I. M. Vance, farmer and stock feeder, section 11, was born in Fayette County, Ohio, February 2, 1844. His parents, were B. H. Vance, born in Ohio in 1812, and Adeline (Myers) Vance, a native of the same state. The former was a farmer and stock dealer by occupation, and followed the stock business for a number of years. He removed with his family to Missouri in 1858 and located in Cooper County, where he lived about nine years, coming thence to Johnson County in 1867 and to Henry County in 1868. I. M. Vance spent his youth on a farm. He was married in Cass County in March, 1870, to Miss Cyrena Cain, a native of Adams County, Illinois, but who was reared in Harrison County, Missouri. She was a daughter of Ephraim Cain. They have six children: Loella, Cora E., Anna Kate, Walter S., Frank and Henry B. Mr. Vance purchased and moved on his present farm in 1872. He has 183 acres of land, with 160 acres fenced and in a good state of cultivation, well improved, etc. He enlisted in April, 1863, in the Missouri State militia cavalry and served till discharged in September, 1865. He participated in the fights of Price's raid from the Osage to Jefferson City, some sixty days, with skirmishing every day, and he was also in a number of other important engagements.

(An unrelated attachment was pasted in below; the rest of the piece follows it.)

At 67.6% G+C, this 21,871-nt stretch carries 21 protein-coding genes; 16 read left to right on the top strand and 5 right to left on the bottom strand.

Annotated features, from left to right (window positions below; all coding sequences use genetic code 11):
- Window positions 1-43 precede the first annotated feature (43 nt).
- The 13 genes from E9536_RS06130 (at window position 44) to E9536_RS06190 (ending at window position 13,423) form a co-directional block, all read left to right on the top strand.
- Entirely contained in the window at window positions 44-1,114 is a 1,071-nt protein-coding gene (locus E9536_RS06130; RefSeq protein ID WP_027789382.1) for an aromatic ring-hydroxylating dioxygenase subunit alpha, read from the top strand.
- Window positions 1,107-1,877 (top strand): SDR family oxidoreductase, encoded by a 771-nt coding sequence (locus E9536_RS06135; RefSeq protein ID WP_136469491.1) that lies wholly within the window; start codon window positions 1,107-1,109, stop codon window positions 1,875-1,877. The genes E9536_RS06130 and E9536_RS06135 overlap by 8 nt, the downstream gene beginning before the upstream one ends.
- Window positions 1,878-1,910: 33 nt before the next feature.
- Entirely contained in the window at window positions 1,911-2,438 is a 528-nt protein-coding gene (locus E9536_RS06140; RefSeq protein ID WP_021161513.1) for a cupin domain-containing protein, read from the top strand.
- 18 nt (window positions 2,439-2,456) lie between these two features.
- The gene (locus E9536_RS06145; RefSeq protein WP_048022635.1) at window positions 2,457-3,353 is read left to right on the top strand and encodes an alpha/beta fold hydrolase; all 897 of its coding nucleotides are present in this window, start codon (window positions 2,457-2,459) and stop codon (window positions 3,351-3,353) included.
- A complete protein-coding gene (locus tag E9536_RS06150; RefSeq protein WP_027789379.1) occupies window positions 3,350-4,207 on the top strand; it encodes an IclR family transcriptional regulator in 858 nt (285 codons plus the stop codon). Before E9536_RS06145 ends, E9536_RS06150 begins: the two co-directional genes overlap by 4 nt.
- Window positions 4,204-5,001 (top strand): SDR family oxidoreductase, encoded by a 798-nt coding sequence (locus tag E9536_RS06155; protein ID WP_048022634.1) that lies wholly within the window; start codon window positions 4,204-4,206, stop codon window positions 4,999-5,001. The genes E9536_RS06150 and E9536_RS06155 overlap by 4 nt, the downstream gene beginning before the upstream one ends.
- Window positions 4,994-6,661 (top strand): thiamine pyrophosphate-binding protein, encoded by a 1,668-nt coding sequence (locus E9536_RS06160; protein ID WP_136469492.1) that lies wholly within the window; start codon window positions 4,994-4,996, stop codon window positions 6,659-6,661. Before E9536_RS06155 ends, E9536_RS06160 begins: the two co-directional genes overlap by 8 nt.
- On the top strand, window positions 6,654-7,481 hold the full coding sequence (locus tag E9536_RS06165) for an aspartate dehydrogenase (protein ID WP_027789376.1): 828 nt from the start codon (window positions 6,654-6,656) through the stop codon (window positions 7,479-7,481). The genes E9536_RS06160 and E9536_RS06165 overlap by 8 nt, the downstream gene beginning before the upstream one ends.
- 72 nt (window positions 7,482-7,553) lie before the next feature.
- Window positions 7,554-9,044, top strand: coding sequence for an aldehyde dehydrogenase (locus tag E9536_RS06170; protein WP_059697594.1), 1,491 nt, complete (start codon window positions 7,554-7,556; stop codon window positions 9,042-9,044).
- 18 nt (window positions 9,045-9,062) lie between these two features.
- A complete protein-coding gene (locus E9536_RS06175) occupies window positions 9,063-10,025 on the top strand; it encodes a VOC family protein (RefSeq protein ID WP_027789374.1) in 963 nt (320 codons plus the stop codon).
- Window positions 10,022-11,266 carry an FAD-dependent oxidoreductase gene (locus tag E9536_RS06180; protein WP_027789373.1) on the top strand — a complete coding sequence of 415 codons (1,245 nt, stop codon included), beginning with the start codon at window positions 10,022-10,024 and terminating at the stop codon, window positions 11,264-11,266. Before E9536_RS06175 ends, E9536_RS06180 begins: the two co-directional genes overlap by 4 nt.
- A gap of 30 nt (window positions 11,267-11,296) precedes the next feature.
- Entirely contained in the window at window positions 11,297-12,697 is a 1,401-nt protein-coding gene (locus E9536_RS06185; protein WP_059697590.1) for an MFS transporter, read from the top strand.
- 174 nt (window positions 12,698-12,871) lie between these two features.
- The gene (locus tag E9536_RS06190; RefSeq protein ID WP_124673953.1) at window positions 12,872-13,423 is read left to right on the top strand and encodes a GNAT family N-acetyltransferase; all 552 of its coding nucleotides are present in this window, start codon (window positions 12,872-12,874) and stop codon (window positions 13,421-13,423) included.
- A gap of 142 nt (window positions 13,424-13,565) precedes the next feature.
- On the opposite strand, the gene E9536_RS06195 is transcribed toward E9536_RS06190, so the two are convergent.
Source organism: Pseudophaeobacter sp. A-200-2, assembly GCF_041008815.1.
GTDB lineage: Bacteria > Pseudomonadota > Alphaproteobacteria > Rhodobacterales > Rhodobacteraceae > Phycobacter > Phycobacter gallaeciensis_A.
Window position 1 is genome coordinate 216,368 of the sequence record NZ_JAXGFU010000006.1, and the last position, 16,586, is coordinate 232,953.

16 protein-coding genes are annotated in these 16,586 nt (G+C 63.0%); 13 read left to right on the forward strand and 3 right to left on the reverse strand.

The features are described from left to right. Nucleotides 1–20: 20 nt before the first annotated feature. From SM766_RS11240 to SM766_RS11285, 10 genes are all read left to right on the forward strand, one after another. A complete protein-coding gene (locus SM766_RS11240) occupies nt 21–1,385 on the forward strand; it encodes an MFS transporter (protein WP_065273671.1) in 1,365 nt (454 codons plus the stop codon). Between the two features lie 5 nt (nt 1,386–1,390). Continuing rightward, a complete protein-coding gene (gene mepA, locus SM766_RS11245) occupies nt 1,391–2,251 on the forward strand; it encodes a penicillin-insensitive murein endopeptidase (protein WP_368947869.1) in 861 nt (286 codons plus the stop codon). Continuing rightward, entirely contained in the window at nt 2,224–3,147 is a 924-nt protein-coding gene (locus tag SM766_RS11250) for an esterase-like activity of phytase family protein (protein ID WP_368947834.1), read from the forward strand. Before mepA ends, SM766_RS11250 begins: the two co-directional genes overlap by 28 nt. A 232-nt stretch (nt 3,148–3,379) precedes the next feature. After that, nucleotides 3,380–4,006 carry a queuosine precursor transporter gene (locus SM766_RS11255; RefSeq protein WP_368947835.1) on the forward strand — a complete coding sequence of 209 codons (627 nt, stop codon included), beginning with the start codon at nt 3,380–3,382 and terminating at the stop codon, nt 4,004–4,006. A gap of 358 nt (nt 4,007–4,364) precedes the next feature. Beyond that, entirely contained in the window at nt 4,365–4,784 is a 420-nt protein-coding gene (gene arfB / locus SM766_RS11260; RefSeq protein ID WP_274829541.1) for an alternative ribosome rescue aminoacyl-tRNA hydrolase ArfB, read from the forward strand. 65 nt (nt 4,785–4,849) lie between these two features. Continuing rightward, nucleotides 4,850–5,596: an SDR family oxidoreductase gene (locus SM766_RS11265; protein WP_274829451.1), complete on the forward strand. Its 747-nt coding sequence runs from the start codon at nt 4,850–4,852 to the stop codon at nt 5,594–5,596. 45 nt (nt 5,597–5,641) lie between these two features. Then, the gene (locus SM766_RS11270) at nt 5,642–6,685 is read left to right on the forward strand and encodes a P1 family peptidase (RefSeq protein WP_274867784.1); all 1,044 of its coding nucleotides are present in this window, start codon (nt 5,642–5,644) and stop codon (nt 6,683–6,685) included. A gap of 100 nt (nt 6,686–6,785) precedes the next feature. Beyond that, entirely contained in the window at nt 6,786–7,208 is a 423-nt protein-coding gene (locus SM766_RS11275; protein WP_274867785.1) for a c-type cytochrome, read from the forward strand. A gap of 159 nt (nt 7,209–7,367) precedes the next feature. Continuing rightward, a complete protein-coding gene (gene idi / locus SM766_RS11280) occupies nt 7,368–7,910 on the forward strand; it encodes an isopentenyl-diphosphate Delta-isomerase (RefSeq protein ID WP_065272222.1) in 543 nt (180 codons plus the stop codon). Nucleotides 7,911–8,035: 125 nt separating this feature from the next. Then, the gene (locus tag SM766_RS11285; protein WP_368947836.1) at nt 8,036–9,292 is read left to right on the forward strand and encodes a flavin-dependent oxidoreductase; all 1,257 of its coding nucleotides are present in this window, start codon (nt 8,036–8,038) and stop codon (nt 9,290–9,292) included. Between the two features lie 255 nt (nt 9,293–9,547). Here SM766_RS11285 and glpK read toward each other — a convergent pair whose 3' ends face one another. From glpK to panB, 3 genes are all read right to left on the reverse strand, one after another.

VANSANT, Samuel Allen
1883 History of Henry County Missouri, National Historical Co pg 744
Samuel Vansant, was born in Madison County, Illinois, April 8, 1841, being the son of Abner B. and Susan Crist. The former died in 1856, and his mother has since married James Crabb, of Davis Township. Samuel was the eldest of a family of four brothers and two sisters, of whom Joel and George live in Cedar County, William is in Sedalia and the two sisters, Mary Olive and Elizabeth, still live in Madison County, Illinois. Samuel grew to manhood on his father's farm, receiving like a majority of the boys of that day, a limited education, such as was afforded in the common schools, and such as he acquired by unassisted efforts. On the 16th of October, 1862, he married Miss Elizabeth Voyles, who was born in the same county as himself, on July 11, 1842. In 1868 he emigrated to Missouri and bought a tract of eighty acres, where he now lives, camping upon it until he had erected a suitable living room. He now has 160 acres of land in cultivation, and well improved with a good house and barn. He has a twenty-six inch vein of coal near his residence, from which he has taken large quantities of the black diamonds. Mr. V. has been quite successful in raising wheat; one piece of twenty-five acres, making one hundred bushels per acre in four year. Mr. Vansant and wife are parents of an interesting family of eight children, all of whom are living and at home. They are George, Emma, Joel, James, Bertie, Thomas, Arthur and Mattie. Mr. VanS. is a good farmer, an estimable citizen and a staunch Democrat. His wife and daughter, Emma, are members of the Christian Church.
VANSANT, Samuel Allen
1919 History of Henry Co MO, Uel W. Lamkin, Historical Publishing Co pg 372